Sugar is hard to avoid—that’s because, for some inexplicable reason, it’s in everything. Seriously. Whether you’re shopping nut butter, oatmeal, or salad dressing, you better check that nutrition label before you add it to your cart, because there’s a good chance it’s packing in the added sugar.
So how do you avoid eating too much of something that’s in hiding in everything—even in seemingly healthy foods? First off, you’ll want to try to shop for products that are really open about their sugar content—these 10 snacks don’t have any added sugar at all and they still taste amazing. (Added sugar is exactly what it sounds like: added. Many foods, like anything with fruit, have natural sugars—that’s not what we’re talking about here.) You’ll also want to incorporate these registered dietitian-approved sugar-reducing tips into your diet ASAP. They’re easy to follow and will elevate your healthy eating plan in a subtle and satisfying way.
1. Make “nice” cream.
“Make ‘nice cream‘ instead of ice cream. Blend frozen sliced bananas with fruits like strawberries to make a naturally sweet (and nutritious) treat. Add-ins like cocoa powder or cinnamon provide a flavor boost, too. One of my secrets is adding powdered peanut butter! Because who doesn’t love PB and banana? You may need a bit of liquid like milk or almond milk to reach your desired texture.”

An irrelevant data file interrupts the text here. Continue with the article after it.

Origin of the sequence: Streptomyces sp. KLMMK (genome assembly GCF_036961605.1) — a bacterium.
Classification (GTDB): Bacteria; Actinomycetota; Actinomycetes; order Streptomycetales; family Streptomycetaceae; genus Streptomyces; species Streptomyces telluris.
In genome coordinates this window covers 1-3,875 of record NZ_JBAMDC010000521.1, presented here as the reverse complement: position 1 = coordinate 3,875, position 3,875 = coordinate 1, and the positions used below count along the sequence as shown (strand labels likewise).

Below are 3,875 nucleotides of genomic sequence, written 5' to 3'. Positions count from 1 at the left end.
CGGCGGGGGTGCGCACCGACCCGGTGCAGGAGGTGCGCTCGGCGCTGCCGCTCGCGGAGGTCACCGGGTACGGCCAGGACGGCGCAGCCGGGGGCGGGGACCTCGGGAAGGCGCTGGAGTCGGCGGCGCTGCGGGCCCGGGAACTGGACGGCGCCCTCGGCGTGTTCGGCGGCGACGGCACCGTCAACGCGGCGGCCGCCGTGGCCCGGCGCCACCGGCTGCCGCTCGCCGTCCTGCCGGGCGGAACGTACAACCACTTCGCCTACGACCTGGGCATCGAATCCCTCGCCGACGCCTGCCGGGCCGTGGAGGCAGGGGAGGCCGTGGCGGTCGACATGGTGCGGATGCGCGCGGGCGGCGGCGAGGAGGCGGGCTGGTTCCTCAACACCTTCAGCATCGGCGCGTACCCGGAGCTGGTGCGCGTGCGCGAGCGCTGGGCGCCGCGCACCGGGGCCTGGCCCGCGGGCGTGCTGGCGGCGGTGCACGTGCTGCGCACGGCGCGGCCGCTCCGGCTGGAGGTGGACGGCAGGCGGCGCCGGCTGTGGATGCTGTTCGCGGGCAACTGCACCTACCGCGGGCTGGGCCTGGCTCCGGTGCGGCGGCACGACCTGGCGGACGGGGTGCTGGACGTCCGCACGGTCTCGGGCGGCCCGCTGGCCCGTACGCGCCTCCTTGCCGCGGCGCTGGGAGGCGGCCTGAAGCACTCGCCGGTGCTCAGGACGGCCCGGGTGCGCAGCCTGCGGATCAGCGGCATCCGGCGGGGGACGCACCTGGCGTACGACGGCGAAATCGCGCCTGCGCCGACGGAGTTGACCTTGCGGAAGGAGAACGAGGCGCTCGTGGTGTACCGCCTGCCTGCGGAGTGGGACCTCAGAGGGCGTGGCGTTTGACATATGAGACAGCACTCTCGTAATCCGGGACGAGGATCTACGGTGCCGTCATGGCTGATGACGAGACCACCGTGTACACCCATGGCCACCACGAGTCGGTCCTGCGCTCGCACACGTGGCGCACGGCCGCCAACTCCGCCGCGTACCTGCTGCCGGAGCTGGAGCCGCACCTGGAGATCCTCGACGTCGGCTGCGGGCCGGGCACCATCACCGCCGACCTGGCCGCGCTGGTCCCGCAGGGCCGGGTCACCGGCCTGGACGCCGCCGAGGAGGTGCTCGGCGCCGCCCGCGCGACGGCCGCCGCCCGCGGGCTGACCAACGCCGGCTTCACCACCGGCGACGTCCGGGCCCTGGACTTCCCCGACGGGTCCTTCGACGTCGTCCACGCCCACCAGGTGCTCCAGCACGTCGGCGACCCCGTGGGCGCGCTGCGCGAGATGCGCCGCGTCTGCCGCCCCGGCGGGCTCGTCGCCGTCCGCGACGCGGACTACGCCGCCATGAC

— Lauren Harris-Pincus, M.S., R.D.N., owner of Nutrition Starring You
2. Get familiar with nutrition labels.
“The best ways to reduce added sugar from your diet is to read ingredient labels. This allows you to see if manufacturers are sneaking in any extra added sugars. It’s also important to recognize the various names sugars might have. Brown rice syrup, coconut sugar, evaporated cane juice, and agave may all sound healthy, but they are still types of sugar.”
— Lindsey Pine, M.S., R.D., owner of Tasty Balance Nutrition
3. Clean out your pantry.
“We all have certain foods that trigger out-of-control eating. For me, it’s cookies—give me one, and I’ll want to eat a dozen. Think about what foods trigger binge-eating for you, and get them out of your house. Most trigger foods are high in sugar, and by removing them from your home, you’ll automatically decrease the amount of sugar you are taking in.”
— Alissa Rumsey, M.S., R.D., spokesperson for the Academy of Nutrition and Dietetics
4. Measure the sugar you’re putting in your coffee.
“Take a minute to actually measure out the sugar that you’re adding to your coffee. Just knowing how many teaspoons goes into your daily coffee can help you regulate your sugar intake.”
— Rebecca Clyde, M.S., R.D.N., C.D.
5. Try using vinegars in place of syrups.
“Sometimes a tiny bit of vinegar or salt works better than adding sugar or honey! When you want a more intense sweetness from your fruit, consider splashing it with a bit of vinegar or seasoning it with a sprinkle of salt. I like strawberries tossed with a little balsamic vinegar, or papaya, melons, fruit salad, or smoothie with a pinch of salt.”
— Jackie Newgent, R.D., culinary nutritionist and author of The All-Natural Diabetes Cookbook
6. Design your own dessert.
“Instead of a big bowl of chocolate ice cream, add a small handful of dark chocolate chips to popcorn and pistachios for a gourmet blend. This will satisfy your sweet tooth with a smaller helping of chocolate. Plus, those pistachios are loaded with protein and fiber.”
— Patricia Bannan, M.S., R.D.N., author of Eat Right When The Time Is Right